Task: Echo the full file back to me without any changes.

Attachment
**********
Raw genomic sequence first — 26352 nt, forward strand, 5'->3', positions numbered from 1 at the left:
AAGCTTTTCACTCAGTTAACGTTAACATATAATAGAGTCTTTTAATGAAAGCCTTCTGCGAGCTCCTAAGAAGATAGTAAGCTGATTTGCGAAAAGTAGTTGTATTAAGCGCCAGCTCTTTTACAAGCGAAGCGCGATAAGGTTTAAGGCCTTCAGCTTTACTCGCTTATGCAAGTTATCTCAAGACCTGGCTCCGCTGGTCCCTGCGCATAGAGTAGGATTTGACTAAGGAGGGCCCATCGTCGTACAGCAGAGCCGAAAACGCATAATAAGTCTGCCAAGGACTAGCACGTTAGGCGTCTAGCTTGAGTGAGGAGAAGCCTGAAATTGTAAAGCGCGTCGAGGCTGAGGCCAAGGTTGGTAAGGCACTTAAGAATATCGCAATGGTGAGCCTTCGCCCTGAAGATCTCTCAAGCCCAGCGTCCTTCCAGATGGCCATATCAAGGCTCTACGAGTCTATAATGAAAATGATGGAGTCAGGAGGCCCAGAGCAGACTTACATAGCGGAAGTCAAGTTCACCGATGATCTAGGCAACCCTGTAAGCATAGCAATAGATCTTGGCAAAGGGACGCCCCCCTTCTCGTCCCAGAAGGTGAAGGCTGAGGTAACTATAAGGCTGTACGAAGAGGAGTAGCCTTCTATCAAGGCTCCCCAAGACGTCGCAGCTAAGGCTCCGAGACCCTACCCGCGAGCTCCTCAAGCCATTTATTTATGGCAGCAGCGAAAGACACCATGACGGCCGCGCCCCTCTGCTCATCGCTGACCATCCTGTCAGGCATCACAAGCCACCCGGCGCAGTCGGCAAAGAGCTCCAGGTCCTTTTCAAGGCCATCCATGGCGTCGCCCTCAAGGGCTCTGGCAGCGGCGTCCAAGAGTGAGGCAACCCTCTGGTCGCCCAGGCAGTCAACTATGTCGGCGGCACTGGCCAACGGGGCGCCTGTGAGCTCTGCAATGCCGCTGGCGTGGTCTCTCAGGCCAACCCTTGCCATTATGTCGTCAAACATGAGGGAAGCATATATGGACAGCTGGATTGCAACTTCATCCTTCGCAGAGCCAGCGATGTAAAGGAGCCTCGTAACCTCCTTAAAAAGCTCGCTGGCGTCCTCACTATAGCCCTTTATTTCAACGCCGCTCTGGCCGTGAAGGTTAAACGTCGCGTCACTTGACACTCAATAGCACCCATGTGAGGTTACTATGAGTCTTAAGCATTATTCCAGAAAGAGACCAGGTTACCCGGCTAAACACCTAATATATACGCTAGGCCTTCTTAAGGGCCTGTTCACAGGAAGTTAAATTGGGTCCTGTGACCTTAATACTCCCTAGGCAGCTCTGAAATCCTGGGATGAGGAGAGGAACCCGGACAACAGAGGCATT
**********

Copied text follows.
Raw genomic sequence first — 26352 nt, forward strand, 5'->3', positions numbered from 1 at the left:
AAGCTTTTCACTCAGTTAACGTTAACATATAATAGAGTCTTTTAATGAAAGCCTTCTGCGAGCTCCTAAGAAGATAGTAAGCTGATTTGCGAAAAGTAGTTGTATTAAGCGCCAGCTCTTTTACAAGCGAAGCGCGATAAGGTTTAAGGCCTTCAGCTTTACTCGCTTATGCAAGTTATCTCAAGACCTGGCTCCGCTGGTCCCTGCGCATAGAGTAGGATTTGACTAAGGAGGGCCCATCGTCGTACAGCAGAGCCGAAAACGCATAATAAGTCTGCCAAGGACTAGCACGTTAGGCGTCTAGCTTGAGTGAGGAGAAGCCTGAAATTGTAAAGCGCGTCGAGGCTGAGGCCAAGGTTGGTAAGGCACTTAAGAATATCGCAATGGTGAGCCTTCGCCCTGAAGATCTCTCAAGCCCAGCGTCCTTCCAGATGGCCATATCAAGGCTCTACGAGTCTATAATGAAAATGATGGAGTCAGGAGGCCCAGAGCAGACTTACATAGCGGAAGTCAAGTTCACCGATGATCTAGGCAACCCTGTAAGCATAGCAATAGATCTTGGCAAAGGGACGCCCCCCTTCTCGTCCCAGAAGGTGAAGGCTGAGGTAACTATAAGGCTGTACGAAGAGGAGTAGCCTTCTATCAAGGCTCCCCAAGACGTCGCAGCTAAGGCTCCGAGACCCTACCCGCGAGCTCCTCAAGCCATTTATTTATGGCAGCAGCGAAAGACACCATGACGGCCGCGCCCCTCTGCTCATCGCTGACCATCCTGTCAGGCATCACAAGCCACCCGGCGCAGTCGGCAAAGAGCTCCAGGTCCTTTTCAAGGCCATCCATGGCGTCGCCCTCAAGGGCTCTGGCAGCGGCGTCCAAGAGTGAGGCAACCCTCTGGTCGCCCAGGCAGTCAACTATGTCGGCGGCACTGGCCAACGGGGCGCCTGTGAGCTCTGCAATGCCGCTGGCGTGGTCTCTCAGGCCAACCCTTGCCATTATGTCGTCAAACATGAGGGAAGCATATATGGACAGCTGGATTGCAACTTCATCCTTCGCAGAGCCAGCGATGTAAAGGAGCCTCGTAACCTCCTTAAAAAGCTCGCTGGCGTCCTCACTATAGCCCTTTATTTCAACGCCGCTCTGGCCGTGAAGGTTAAACGTCGCGTCACTTGACACTCAATAGCACCCATGTGAGGTTACTATGAGTCTTAAGCATTATTCCAGAAAGAGACCAGGTTACCCGGCTAAACACCTAATATATACGCTAGGCCTTCTTAAGGGCCTGTTCACAGGAAGTTAAATTGGGTCCTGTGACCTTAATACTCCCTAGGCAGCTCTGAAATCCTGGGATGAGGAGAGGAACCCGGACAACAGAGGCATT